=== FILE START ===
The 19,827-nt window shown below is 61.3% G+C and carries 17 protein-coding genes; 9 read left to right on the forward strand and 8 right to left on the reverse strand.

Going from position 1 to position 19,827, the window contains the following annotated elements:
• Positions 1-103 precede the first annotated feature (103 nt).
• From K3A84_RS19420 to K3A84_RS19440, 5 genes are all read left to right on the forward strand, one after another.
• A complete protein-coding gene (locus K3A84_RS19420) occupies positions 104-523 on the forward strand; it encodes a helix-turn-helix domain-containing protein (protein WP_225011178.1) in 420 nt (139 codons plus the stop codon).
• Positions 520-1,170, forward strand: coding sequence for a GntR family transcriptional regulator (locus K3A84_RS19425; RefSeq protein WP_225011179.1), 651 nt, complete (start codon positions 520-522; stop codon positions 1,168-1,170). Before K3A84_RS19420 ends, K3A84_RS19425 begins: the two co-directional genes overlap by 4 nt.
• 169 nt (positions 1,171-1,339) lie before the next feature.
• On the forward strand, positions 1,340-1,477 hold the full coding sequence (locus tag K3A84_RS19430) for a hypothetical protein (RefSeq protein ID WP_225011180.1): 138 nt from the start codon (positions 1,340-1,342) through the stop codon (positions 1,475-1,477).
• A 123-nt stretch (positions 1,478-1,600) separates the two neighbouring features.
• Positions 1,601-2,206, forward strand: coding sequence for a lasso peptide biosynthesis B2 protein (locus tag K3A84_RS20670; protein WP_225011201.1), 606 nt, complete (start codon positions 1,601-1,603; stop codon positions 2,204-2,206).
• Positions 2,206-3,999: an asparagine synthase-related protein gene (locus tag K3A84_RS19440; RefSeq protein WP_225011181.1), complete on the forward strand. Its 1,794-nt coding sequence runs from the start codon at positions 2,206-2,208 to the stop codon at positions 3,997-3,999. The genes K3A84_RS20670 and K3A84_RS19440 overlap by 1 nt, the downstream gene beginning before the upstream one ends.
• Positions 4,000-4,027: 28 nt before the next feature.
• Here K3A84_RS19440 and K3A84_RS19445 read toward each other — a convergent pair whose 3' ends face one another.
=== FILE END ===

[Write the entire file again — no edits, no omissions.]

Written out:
The 19,827-nt window shown below is 61.3% G+C and carries 17 protein-coding genes; 9 read left to right on the forward strand and 8 right to left on the reverse strand.

Going from position 1 to position 19,827, the window contains the following annotated elements:
• Positions 1-103 precede the first annotated feature (103 nt).
• From K3A84_RS19420 to K3A84_RS19440, 5 genes are all read left to right on the forward strand, one after another.
• A complete protein-coding gene (locus K3A84_RS19420) occupies positions 104-523 on the forward strand; it encodes a helix-turn-helix domain-containing protein (protein WP_225011178.1) in 420 nt (139 codons plus the stop codon).
• Positions 520-1,170, forward strand: coding sequence for a GntR family transcriptional regulator (locus K3A84_RS19425; RefSeq protein WP_225011179.1), 651 nt, complete (start codon positions 520-522; stop codon positions 1,168-1,170). Before K3A84_RS19420 ends, K3A84_RS19425 begins: the two co-directional genes overlap by 4 nt.
• 169 nt (positions 1,171-1,339) lie before the next feature.
• On the forward strand, positions 1,340-1,477 hold the full coding sequence (locus tag K3A84_RS19430) for a hypothetical protein (RefSeq protein ID WP_225011180.1): 138 nt from the start codon (positions 1,340-1,342) through the stop codon (positions 1,475-1,477).
• A 123-nt stretch (positions 1,478-1,600) separates the two neighbouring features.
• Positions 1,601-2,206, forward strand: coding sequence for a lasso peptide biosynthesis B2 protein (locus tag K3A84_RS20670; protein WP_225011201.1), 606 nt, complete (start codon positions 1,601-1,603; stop codon positions 2,204-2,206).
• Positions 2,206-3,999: an asparagine synthase-related protein gene (locus tag K3A84_RS19440; RefSeq protein WP_225011181.1), complete on the forward strand. Its 1,794-nt coding sequence runs from the start codon at positions 2,206-2,208 to the stop codon at positions 3,997-3,999. The genes K3A84_RS20670 and K3A84_RS19440 overlap by 1 nt, the downstream gene beginning before the upstream one ends.
• Positions 4,000-4,027: 28 nt before the next feature.
• Here K3A84_RS19440 and K3A84_RS19445 read toward each other — a convergent pair whose 3' ends face one another.